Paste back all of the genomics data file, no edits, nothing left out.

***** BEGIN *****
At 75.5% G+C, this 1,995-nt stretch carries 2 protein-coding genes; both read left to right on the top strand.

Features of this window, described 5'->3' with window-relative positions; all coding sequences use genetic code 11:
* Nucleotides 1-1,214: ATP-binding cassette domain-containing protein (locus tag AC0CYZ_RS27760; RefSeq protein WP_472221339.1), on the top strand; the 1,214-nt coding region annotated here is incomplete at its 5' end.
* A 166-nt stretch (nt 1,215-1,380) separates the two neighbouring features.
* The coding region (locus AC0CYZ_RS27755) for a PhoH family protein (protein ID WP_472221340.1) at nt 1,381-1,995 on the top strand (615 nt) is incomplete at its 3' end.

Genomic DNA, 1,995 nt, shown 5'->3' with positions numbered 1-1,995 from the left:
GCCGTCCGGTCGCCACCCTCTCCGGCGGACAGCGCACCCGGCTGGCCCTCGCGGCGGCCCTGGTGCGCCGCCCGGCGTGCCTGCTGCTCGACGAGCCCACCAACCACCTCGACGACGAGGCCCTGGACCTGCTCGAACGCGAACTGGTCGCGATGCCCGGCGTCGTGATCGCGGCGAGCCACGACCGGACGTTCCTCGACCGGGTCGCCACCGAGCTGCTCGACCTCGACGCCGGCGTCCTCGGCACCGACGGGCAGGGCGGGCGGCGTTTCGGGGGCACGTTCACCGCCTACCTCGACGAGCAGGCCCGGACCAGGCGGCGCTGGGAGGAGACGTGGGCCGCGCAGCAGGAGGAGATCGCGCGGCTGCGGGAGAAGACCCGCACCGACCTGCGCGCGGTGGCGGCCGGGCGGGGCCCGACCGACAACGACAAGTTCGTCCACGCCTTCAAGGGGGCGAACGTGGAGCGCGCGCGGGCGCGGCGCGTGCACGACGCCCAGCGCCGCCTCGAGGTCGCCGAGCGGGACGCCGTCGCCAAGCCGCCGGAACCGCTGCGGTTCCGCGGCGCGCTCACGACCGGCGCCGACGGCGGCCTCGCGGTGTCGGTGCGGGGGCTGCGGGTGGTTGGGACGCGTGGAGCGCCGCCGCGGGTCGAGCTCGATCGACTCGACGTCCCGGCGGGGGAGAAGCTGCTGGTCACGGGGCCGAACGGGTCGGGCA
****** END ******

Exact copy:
At 75.5% G+C, this 1,995-nt stretch carries 2 protein-coding genes; both read left to right on the top strand.

Features of this window, described 5'->3' with window-relative positions; all coding sequences use genetic code 11:
* Nucleotides 1-1,214: ATP-binding cassette domain-containing protein (locus tag AC0CYZ_RS27760; RefSeq protein WP_472221339.1), on the top strand; the 1,214-nt coding region annotated here is incomplete at its 5' end.
* A 166-nt stretch (nt 1,215-1,380) separates the two neighbouring features.
* The coding region (locus AC0CYZ_RS27755) for a PhoH family protein (protein ID WP_472221340.1) at nt 1,381-1,995 on the top strand (615 nt) is incomplete at its 3' end.

Genomic DNA, 1,995 nt, shown 5'->3' with positions numbered 1-1,995 from the left:
GCCGTCCGGTCGCCACCCTCTCCGGCGGACAGCGCACCCGGCTGGCCCTCGCGGCGGCCCTGGTGCGCCGCCCGGCGTGCCTGCTGCTCGACGAGCCCACCAACCACCTCGACGACGAGGCCCTGGACCTGCTCGAACGCGAACTGGTCGCGATGCCCGGCGTCGTGATCGCGGCGAGCCACGACCGGACGTTCCTCGACCGGGTCGCCACCGAGCTGCTCGACCTCGACGCCGGCGTCCTCGGCACCGACGGGCAGGGCGGGCGGCGTTTCGGGGGCACGTTCACCGCCTACCTCGACGAGCAGGCCCGGACCAGGCGGCGCTGGGAGGAGACGTGGGCCGCGCAGCAGGAGGAGATCGCGCGGCTGCGGGAGAAGACCCGCACCGACCTGCGCGCGGTGGCGGCCGGGCGGGGCCCGACCGACAACGACAAGTTCGTCCACGCCTTCAAGGGGGCGAACGTGGAGCGCGCGCGGGCGCGGCGCGTGCACGACGCCCAGCGCCGCCTCGAGGTCGCCGAGCGGGACGCCGTCGCCAAGCCGCCGGAACCGCTGCGGTTCCGCGGCGCGCTCACGACCGGCGCCGACGGCGGCCTCGCGGTGTCGGTGCGGGGGCTGCGGGTGGTTGGGACGCGTGGAGCGCCGCCGCGGGTCGAGCTCGATCGACTCGACGTCCCGGCGGGGGAGAAGCTGCTGGTCACGGGGCCGAACGGGTCGGGCA